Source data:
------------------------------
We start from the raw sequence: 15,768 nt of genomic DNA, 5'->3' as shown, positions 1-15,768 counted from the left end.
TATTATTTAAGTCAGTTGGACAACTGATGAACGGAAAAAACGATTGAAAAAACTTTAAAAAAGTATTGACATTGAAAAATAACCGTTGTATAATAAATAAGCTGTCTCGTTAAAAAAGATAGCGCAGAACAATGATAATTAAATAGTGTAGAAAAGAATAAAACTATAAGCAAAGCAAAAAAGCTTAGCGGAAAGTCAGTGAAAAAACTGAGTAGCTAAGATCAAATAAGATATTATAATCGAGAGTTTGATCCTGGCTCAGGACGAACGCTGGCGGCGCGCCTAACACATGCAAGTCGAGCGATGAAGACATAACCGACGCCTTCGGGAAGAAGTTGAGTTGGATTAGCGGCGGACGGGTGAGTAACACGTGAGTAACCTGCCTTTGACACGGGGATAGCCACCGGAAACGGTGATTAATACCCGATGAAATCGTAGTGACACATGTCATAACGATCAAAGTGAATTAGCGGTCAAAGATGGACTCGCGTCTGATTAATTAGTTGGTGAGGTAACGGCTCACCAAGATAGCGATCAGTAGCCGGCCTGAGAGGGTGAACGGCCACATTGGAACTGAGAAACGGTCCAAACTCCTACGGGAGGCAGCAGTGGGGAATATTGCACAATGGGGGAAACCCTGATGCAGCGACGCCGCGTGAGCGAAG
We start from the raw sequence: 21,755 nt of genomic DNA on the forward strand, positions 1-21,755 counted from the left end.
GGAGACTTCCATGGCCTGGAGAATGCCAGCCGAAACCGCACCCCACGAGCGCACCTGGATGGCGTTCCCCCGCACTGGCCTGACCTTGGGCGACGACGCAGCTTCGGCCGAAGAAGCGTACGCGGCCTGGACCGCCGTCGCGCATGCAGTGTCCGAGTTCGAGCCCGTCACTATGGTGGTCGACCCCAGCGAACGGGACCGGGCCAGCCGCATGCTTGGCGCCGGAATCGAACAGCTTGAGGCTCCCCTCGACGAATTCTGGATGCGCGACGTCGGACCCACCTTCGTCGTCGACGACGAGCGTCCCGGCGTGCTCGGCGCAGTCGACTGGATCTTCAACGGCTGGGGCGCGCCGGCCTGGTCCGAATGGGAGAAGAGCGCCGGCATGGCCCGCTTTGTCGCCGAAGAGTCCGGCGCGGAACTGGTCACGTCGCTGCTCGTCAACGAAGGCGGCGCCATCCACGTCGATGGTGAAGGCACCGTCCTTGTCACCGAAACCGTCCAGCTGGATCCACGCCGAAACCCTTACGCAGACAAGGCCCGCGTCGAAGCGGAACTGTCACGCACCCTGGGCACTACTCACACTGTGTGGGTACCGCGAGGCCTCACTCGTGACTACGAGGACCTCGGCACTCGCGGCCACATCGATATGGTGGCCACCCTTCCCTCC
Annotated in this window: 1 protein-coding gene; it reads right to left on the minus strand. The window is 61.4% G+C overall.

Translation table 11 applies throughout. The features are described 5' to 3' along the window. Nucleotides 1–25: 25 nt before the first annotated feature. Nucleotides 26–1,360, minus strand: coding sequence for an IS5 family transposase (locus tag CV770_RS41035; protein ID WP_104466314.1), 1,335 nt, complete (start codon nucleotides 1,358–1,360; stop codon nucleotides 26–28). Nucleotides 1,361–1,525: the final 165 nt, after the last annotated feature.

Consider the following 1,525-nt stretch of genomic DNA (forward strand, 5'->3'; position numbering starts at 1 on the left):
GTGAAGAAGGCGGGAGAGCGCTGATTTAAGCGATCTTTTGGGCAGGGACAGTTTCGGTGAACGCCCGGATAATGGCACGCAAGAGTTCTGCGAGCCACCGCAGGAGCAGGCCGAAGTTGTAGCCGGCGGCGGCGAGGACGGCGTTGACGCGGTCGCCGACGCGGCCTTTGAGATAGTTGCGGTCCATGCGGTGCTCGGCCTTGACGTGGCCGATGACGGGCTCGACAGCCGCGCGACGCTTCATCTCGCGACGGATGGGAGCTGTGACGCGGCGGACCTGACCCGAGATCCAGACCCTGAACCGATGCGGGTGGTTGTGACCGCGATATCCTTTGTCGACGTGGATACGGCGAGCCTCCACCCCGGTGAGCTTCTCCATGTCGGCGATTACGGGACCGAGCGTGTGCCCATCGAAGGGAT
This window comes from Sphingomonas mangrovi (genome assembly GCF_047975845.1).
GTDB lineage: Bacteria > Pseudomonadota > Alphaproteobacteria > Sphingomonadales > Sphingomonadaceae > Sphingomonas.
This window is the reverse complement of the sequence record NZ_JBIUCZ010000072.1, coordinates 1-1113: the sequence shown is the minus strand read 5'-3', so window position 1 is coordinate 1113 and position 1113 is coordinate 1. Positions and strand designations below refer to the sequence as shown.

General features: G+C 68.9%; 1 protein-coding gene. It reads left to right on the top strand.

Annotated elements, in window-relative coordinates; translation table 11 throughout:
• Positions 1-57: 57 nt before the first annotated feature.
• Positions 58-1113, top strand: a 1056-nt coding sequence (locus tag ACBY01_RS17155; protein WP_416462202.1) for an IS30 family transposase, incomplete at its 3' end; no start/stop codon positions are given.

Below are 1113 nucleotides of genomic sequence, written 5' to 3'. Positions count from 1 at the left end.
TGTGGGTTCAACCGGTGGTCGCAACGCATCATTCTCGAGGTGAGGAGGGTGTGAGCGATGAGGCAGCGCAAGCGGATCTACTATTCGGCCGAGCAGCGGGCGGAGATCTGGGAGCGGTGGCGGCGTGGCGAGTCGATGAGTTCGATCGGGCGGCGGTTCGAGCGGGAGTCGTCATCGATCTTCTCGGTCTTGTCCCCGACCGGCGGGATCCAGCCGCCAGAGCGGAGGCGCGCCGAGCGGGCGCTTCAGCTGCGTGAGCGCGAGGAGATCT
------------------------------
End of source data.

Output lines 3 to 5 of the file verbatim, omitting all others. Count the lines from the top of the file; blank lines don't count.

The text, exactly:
We start from the raw sequence: 21,755 nt of genomic DNA on the forward strand, positions 1-21,755 counted from the left end.
GGAGACTTCCATGGCCTGGAGAATGCCAGCCGAAACCGCACCCCACGAGCGCACCTGGATGGCGTTCCCCCGCACTGGCCTGACCTTGGGCGACGACGCAGCTTCGGCCGAAGAAGCGTACGCGGCCTGGACCGCCGTCGCGCATGCAGTGTCCGAGTTCGAGCCCGTCACTATGGTGGTCGACCCCAGCGAACGGGACCGGGCCAGCCGCATGCTTGGCGCCGGAATCGAACAGCTTGAGGCTCCCCTCGACGAATTCTGGATGCGCGACGTCGGACCCACCTTCGTCGTCGACGACGAGCGTCCCGGCGTGCTCGGCGCAGTCGACTGGATCTTCAACGGCTGGGGCGCGCCGGCCTGGTCCGAATGGGAGAAGAGCGCCGGCATGGCCCGCTTTGTCGCCGAAGAGTCCGGCGCGGAACTGGTCACGTCGCTGCTCGTCAACGAAGGCGGCGCCATCCACGTCGATGGTGAAGGCACCGTCCTTGTCACCGAAACCGTCCAGCTGGATCCACGCCGAAACCCTTACGCAGACAAGGCCCGCGTCGAAGCGGAACTGTCACGCACCCTGGGCACTACTCACACTGTGTGGGTACCGCGAGGCCTCACTCGTGACTACGAGGACCTCGGCACTCGCGGCCACATCGATATGGTGGCCACCCTTCCCTCC
Annotated in this window: 1 protein-coding gene; it reads right to left on the minus strand. The window is 61.4% G+C overall.